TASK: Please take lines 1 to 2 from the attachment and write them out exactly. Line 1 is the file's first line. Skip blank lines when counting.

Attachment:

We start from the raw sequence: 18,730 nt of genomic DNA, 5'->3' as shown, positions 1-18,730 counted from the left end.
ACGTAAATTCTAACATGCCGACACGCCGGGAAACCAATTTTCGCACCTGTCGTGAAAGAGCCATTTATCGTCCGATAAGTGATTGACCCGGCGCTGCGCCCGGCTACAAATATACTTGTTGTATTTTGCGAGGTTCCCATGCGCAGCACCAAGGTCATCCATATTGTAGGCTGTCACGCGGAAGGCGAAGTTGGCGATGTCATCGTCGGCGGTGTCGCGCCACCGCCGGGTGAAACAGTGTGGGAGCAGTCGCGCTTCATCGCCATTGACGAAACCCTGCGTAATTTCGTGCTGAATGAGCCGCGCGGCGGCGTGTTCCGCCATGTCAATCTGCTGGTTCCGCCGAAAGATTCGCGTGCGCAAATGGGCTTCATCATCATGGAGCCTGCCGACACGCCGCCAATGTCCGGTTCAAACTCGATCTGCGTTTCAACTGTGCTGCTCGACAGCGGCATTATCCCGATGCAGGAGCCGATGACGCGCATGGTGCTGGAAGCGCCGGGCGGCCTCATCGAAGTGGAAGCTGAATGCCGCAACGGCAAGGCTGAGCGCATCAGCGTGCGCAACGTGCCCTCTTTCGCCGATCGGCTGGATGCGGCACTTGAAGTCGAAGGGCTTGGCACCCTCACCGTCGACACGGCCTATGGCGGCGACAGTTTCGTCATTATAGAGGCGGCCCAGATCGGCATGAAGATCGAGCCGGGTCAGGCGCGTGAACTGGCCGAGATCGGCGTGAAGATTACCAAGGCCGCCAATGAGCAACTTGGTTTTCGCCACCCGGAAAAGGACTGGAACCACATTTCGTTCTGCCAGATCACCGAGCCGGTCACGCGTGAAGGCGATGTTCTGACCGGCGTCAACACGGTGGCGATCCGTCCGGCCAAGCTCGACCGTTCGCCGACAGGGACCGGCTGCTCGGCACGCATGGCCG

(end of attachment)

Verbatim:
We start from the raw sequence: 18,730 nt of genomic DNA, 5'->3' as shown, positions 1-18,730 counted from the left end.
ACGTAAATTCTAACATGCCGACACGCCGGGAAACCAATTTTCGCACCTGTCGTGAAAGAGCCATTTATCGTCCGATAAGTGATTGACCCGGCGCTGCGCCCGGCTACAAATATACTTGTTGTATTTTGCGAGGTTCCCATGCGCAGCACCAAGGTCATCCATATTGTAGGCTGTCACGCGGAAGGCGAAGTTGGCGATGTCATCGTCGGCGGTGTCGCGCCACCGCCGGGTGAAACAGTGTGGGAGCAGTCGCGCTTCATCGCCATTGACGAAACCCTGCGTAATTTCGTGCTGAATGAGCCGCGCGGCGGCGTGTTCCGCCATGTCAATCTGCTGGTTCCGCCGAAAGATTCGCGTGCGCAAATGGGCTTCATCATCATGGAGCCTGCCGACACGCCGCCAATGTCCGGTTCAAACTCGATCTGCGTTTCAACTGTGCTGCTCGACAGCGGCATTATCCCGATGCAGGAGCCGATGACGCGCATGGTGCTGGAAGCGCCGGGCGGCCTCATCGAAGTGGAAGCTGAATGCCGCAACGGCAAGGCTGAGCGCATCAGCGTGCGCAACGTGCCCTCTTTCGCCGATCGGCTGGATGCGGCACTTGAAGTCGAAGGGCTTGGCACCCTCACCGTCGACACGGCCTATGGCGGCGACAGTTTCGTCATTATAGAGGCGGCCCAGATCGGCATGAAGATCGAGCCGGGTCAGGCGCGTGAACTGGCCGAGATCGGCGTGAAGATTACCAAGGCCGCCAATGAGCAACTTGGTTTTCGCCACCCGGAAAAGGACTGGAACCACATTTCGTTCTGCCAGATCACCGAGCCGGTCACGCGTGAAGGCGATGTTCTGACCGGCGTCAACACGGTGGCGATCCGTCCGGCCAAGCTCGACCGTTCGCCGACAGGGACCGGCTGCTCGGCACGCATGGCCG